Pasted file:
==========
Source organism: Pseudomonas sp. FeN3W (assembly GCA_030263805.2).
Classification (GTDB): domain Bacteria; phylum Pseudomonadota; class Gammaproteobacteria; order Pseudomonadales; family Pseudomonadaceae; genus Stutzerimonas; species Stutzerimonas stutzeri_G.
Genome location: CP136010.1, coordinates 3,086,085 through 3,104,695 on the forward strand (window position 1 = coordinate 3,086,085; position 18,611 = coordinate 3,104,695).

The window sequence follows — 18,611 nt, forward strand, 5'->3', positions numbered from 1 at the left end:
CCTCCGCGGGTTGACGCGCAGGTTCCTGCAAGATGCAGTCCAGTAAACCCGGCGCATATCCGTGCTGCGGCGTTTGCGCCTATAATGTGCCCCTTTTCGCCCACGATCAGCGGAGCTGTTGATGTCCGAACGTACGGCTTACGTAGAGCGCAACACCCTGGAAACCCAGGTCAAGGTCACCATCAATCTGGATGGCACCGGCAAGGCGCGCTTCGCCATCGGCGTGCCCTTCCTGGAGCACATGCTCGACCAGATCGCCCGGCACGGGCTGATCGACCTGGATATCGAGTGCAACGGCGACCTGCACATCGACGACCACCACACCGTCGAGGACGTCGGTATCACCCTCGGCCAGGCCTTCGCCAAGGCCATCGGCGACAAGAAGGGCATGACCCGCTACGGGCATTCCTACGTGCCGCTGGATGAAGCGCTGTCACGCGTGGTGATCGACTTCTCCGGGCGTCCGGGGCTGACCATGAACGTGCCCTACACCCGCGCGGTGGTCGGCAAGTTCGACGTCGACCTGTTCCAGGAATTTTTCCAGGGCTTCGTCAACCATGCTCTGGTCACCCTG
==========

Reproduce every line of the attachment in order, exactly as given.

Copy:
Source organism: Pseudomonas sp. FeN3W (assembly GCA_030263805.2).
Classification (GTDB): domain Bacteria; phylum Pseudomonadota; class Gammaproteobacteria; order Pseudomonadales; family Pseudomonadaceae; genus Stutzerimonas; species Stutzerimonas stutzeri_G.
Genome location: CP136010.1, coordinates 3,086,085 through 3,104,695 on the forward strand (window position 1 = coordinate 3,086,085; position 18,611 = coordinate 3,104,695).

The window sequence follows — 18,611 nt, forward strand, 5'->3', positions numbered from 1 at the left end:
CCTCCGCGGGTTGACGCGCAGGTTCCTGCAAGATGCAGTCCAGTAAACCCGGCGCATATCCGTGCTGCGGCGTTTGCGCCTATAATGTGCCCCTTTTCGCCCACGATCAGCGGAGCTGTTGATGTCCGAACGTACGGCTTACGTAGAGCGCAACACCCTGGAAACCCAGGTCAAGGTCACCATCAATCTGGATGGCACCGGCAAGGCGCGCTTCGCCATCGGCGTGCCCTTCCTGGAGCACATGCTCGACCAGATCGCCCGGCACGGGCTGATCGACCTGGATATCGAGTGCAACGGCGACCTGCACATCGACGACCACCACACCGTCGAGGACGTCGGTATCACCCTCGGCCAGGCCTTCGCCAAGGCCATCGGCGACAAGAAGGGCATGACCCGCTACGGGCATTCCTACGTGCCGCTGGATGAAGCGCTGTCACGCGTGGTGATCGACTTCTCCGGGCGTCCGGGGCTGACCATGAACGTGCCCTACACCCGCGCGGTGGTCGGCAAGTTCGACGTCGACCTGTTCCAGGAATTTTTCCAGGGCTTCGTCAACCATGCTCTGGTCACCCTG